On the other hand, a recent report from the Brookings Institution argues that “the debt picture for the typical college graduate is not so dire,” and that in most cases monthly payments remain reasonably manageable.21Whichever side one takes in this debate, there is little doubt that especially for low-income students, indebtedness has become another obstacle to college completion.
When it comes to inflicting debt on low-income students, among the worst offenders are the for-profit “universities,” to which Mettler devotes an excoriating chapter. In the last several decades these institutions have seen explosive growth. With the contraction of state budgets and the changing demographics of college students—many today are adult part-time students, often with families, seeking skills and credentials with which they hope to get or hold a job—the for-profit institutions, which specialize in online and night classes, proliferated and expanded. In 1990 there were 343 for-profit colleges. By 2009 there were 1,199, accounting for nearly 10 percent of all college students, many of them vulnerable and needy—military veterans, single parents, dropouts from traditional institutions who are un- or underemployed.
Mettler tells hair-raising stories about telemarketers who prey on prospective students with misleading promises, and are then rewarded with bonuses or free vacations if they reach enrollment quotas. She describes “an auto repair school in Ohio that was actually run out of a fruit stand” and a beautician school that tells students to expect annual earnings up to $250,000. These are small operations, but the largest for-profits such as the University of Phoenix, whose enrollment peaked at nearly 600,000 in 2010, are several times the size of the largest public universities such as Arizona State or Ohio State.
Large or small, fair or fraudulent, the for-profits have a smart business plan: keep costs down by forgoing a campus and offering courses taught by part-time employees, while pulling in maximum revenue in the form of government grants to students and government-guaranteed student loans. In 1991 Congress passed a rule requiring that in order to qualify for accreditation, a for-profit must show that at least 15 percent of its income comes from nongovernment sources, but in 1998 the rule was watered down to 10 percent. “Despite being regarded as part of the private sector,” as Mettler puts it, “the for-profits are financed almost entirely by American taxpayers.” For investors in these enterprises, it’s been a great plan. For many if not most of their students, whose debt and default rates are proportionally higher than their counterparts in traditional colleges, it’s been a less happy story.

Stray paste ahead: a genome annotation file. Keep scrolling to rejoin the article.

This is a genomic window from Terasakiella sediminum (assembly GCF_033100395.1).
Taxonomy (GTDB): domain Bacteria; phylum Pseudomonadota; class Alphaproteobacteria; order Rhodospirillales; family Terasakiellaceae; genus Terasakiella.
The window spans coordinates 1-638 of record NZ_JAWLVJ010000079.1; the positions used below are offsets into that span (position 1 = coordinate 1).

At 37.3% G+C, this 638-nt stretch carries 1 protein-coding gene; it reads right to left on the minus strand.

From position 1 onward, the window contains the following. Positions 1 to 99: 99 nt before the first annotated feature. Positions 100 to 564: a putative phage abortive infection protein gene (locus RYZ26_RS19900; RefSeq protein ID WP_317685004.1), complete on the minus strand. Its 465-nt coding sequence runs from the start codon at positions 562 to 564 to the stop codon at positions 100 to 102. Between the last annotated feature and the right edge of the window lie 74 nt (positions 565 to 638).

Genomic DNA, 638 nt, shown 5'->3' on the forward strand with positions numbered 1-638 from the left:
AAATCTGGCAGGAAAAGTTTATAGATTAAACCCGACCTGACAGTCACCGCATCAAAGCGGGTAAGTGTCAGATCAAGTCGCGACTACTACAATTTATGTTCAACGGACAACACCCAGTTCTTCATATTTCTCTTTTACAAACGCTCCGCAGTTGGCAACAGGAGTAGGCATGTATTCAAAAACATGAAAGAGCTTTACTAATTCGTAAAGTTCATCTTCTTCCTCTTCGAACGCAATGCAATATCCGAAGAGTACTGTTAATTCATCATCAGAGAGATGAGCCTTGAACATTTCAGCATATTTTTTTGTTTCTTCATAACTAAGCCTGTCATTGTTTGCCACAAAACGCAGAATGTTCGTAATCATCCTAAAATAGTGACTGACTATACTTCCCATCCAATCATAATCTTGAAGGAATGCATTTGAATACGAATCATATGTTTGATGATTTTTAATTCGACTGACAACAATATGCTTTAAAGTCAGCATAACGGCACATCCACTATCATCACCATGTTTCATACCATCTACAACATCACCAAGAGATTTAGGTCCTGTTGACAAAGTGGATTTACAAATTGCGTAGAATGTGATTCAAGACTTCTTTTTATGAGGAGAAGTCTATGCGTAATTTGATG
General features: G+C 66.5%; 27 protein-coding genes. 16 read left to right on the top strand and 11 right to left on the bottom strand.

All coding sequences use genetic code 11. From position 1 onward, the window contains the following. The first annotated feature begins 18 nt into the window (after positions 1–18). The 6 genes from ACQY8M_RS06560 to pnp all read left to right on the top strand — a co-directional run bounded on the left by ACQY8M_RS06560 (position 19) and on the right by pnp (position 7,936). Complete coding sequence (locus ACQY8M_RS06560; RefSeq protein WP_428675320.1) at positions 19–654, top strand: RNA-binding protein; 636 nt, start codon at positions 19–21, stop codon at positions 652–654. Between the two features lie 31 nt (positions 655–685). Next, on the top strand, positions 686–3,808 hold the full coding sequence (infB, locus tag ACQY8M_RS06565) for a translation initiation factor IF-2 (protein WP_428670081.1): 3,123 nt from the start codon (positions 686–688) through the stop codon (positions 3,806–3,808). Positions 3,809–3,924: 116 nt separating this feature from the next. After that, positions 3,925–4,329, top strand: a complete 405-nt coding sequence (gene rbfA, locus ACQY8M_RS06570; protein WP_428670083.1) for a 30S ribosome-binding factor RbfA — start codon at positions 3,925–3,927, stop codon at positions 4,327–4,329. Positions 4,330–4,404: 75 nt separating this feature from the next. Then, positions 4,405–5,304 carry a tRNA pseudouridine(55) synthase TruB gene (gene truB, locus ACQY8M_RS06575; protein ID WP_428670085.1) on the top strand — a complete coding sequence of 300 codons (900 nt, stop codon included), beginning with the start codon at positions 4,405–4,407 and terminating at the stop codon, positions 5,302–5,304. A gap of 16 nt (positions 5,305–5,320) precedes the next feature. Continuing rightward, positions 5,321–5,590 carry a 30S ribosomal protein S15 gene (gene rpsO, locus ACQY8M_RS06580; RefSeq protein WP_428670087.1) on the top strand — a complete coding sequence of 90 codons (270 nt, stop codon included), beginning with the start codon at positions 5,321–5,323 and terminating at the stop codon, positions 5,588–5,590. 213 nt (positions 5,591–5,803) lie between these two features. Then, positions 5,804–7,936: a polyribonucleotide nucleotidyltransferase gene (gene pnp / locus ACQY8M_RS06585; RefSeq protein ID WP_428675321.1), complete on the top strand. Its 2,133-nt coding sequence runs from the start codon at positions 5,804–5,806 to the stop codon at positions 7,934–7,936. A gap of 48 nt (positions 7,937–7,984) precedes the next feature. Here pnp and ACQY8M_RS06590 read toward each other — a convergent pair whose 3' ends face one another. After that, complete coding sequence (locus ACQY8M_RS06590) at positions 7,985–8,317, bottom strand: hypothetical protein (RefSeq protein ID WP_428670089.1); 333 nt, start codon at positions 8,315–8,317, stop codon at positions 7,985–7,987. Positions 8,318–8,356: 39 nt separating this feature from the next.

But the heyday of the for-profits may be over. Under President George W. Bush, a former University of Phoenix lobbyist was appointed assistant secretary for postsecondary education, and regulations, already lax, became even more so. Under President Obama, however, and with more aggressive scrutiny by state attorneys general, government oversight has tightened. Enrollment at the University of Phoenix has dropped by close to two thirds. In 2014, Corinthian Colleges, which once enrolled more than 70,000 students and was taking in $500 million per year in Pell grants (more, as the higher-education analyst Kevin Carey points out, than the entire University of California system), was dissolved in a settlement with the federal government after being charged with falsifying graduates’ employment data, among other abuses.22
These responses to the college cost crisis—the loan flood and the for-profit boom—were never likely to ameliorate educational inequity in the United States. If anything, they have made things worse.
But there are some hopeful signs. During the first Obama administration, Congress disallowed government-subsidized private lending and expanded a program of income-based loan repayment that had begun under President Bush. Caps on monthly repayment obligations have been lowered to 10 percent of the borrower’s income. Loan forgiveness is now available after twenty years, and, for people working in government or nonprofit public service, after ten years. We may be at the start of what Carey calls a “quiet revolution in helping lift the burden of student debt.”23